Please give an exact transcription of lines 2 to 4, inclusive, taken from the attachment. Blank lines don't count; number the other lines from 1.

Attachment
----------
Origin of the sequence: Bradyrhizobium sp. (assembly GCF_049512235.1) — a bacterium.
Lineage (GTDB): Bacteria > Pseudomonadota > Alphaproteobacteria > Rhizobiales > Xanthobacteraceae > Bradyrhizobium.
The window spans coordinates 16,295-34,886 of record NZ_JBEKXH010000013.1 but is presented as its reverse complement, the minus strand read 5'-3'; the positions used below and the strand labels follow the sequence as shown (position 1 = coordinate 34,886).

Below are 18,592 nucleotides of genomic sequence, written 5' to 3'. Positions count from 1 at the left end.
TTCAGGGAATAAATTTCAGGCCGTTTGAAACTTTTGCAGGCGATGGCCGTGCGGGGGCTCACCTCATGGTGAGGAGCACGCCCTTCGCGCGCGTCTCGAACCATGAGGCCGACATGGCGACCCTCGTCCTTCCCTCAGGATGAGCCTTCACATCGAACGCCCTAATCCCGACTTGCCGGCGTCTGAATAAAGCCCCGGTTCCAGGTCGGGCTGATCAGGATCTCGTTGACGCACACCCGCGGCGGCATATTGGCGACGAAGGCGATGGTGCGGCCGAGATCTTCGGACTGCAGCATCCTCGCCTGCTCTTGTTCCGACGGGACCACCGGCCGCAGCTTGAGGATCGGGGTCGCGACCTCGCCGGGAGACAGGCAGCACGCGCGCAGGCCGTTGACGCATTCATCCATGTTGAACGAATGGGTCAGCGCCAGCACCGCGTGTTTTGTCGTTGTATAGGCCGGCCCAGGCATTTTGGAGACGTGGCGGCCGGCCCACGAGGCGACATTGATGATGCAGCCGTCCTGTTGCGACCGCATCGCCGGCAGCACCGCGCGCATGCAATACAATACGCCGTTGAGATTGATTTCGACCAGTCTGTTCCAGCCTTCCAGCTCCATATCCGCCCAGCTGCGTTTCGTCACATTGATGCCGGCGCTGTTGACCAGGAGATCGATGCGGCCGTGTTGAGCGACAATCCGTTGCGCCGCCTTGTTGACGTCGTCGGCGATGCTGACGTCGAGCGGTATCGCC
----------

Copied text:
Lineage (GTDB): Bacteria > Pseudomonadota > Alphaproteobacteria > Rhizobiales > Xanthobacteraceae > Bradyrhizobium.
The window spans coordinates 16,295-34,886 of record NZ_JBEKXH010000013.1 but is presented as its reverse complement, the minus strand read 5'-3'; the positions used below and the strand labels follow the sequence as shown (position 1 = coordinate 34,886).

Below are 18,592 nucleotides of genomic sequence, written 5' to 3'. Positions count from 1 at the left end.